Often, when watching a theatrical or television comedy, viewers are surprised at the confusion and absurdity of its plot. However, it has its own name - farce. This setting has a number of features and remains popular at the present time.
Farce is a theatrical comedy that aims to entertain the audience through unexpected, extravagant and incredible situations, disguise and misidentification, verbal humor of varying degrees of difficulty, and a fast-paced plot. His speed gradually increases, culminating in the finale, which often includes a chase scene. Farces often have an extremely incomprehensible storyline. This genre is also used in cinema.
Many farces move to a climax at a frantic pace, in which the original problem is solved in one way or another, often unexpected way. Usually the action has a happy ending. The convention of justice is not always respected: the protagonist can get away with what he or she is trying to hide at any cost, even if it is a criminal act. Examples of farce are "The Inspector General" N.V. Gogol and “The Master and Margarita” by M.Yu. Bulgakov.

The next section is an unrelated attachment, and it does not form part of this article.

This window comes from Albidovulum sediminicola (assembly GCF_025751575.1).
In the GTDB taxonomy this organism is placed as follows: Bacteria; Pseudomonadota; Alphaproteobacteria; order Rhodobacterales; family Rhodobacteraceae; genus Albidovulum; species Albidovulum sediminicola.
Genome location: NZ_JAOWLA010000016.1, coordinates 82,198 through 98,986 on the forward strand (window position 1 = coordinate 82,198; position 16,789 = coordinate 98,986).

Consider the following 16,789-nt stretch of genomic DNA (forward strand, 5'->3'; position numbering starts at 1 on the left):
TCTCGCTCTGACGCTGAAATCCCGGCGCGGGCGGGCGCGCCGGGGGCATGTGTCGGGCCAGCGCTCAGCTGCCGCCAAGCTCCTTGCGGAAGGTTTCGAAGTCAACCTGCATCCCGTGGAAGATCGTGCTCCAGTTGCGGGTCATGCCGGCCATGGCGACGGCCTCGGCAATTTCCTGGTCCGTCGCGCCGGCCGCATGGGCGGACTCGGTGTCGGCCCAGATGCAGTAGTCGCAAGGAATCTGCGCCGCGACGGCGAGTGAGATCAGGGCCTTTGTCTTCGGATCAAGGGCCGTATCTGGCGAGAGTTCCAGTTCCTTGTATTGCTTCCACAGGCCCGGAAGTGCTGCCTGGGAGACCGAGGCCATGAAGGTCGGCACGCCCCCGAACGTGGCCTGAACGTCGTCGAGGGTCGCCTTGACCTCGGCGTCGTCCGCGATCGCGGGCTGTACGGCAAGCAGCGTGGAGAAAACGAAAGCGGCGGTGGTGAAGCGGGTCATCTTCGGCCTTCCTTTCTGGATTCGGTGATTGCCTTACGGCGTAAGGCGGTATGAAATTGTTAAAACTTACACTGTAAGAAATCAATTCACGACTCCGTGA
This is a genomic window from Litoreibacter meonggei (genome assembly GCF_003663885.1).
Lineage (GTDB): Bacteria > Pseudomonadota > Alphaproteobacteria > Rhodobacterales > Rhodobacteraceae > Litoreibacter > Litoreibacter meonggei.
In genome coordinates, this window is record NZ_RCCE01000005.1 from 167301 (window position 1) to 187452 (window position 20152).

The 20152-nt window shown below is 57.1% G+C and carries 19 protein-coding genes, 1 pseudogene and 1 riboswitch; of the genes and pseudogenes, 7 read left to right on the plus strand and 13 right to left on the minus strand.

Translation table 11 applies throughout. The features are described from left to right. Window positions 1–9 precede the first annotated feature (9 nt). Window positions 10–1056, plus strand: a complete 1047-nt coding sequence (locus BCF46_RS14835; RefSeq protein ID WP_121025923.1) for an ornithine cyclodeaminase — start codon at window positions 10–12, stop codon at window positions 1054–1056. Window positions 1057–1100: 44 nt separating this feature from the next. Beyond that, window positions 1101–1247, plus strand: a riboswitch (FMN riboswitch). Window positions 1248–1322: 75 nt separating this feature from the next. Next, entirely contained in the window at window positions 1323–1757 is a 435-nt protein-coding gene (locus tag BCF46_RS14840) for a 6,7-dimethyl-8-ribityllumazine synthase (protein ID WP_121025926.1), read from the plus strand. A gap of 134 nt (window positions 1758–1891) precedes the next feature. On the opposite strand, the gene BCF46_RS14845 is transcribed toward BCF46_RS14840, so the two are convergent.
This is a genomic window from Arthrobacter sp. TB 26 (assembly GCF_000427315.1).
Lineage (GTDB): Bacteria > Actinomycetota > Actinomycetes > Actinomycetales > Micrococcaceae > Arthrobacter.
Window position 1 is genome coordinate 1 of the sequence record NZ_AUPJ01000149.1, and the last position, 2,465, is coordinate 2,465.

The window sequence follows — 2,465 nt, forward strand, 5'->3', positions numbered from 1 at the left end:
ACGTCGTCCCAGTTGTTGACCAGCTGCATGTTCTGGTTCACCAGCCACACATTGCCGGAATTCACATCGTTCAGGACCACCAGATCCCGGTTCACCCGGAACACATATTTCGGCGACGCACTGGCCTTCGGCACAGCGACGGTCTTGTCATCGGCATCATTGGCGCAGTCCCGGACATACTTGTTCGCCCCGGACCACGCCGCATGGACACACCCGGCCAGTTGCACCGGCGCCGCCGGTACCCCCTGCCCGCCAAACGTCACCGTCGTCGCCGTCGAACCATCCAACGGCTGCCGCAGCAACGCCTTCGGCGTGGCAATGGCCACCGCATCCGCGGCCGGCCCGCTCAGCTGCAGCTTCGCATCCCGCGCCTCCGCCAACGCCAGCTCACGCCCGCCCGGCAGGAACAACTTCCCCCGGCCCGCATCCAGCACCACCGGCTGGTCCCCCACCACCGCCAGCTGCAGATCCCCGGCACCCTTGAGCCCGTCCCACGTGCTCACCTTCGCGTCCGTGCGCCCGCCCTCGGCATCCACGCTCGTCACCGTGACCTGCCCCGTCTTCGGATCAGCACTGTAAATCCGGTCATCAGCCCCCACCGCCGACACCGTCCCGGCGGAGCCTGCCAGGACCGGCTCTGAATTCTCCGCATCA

Farce as a whole seeks to show a strange, irrational, corrupt, infantile and neurotic person. The main element of the farce is the carefree and relaxed image of urban life with its rudeness, obscenity, fun and scandalous incidents.
A feature of the French farce, for example, was often the theme of a marital scandal, infidelity, etc. That is why satire is a natural companion of farce. Farce is a rather complex theatrical production, which is sometimes combined with other forms of it, including romantic comedy. Funny, far-fetched situations, quick and witty remarks, as well as unusual humor make it possible to widely use farce in television comedy films (for example, "Masks Show", "Town").
Farce in modern Russian is also often called the imitation of a process, for example, a judicial one.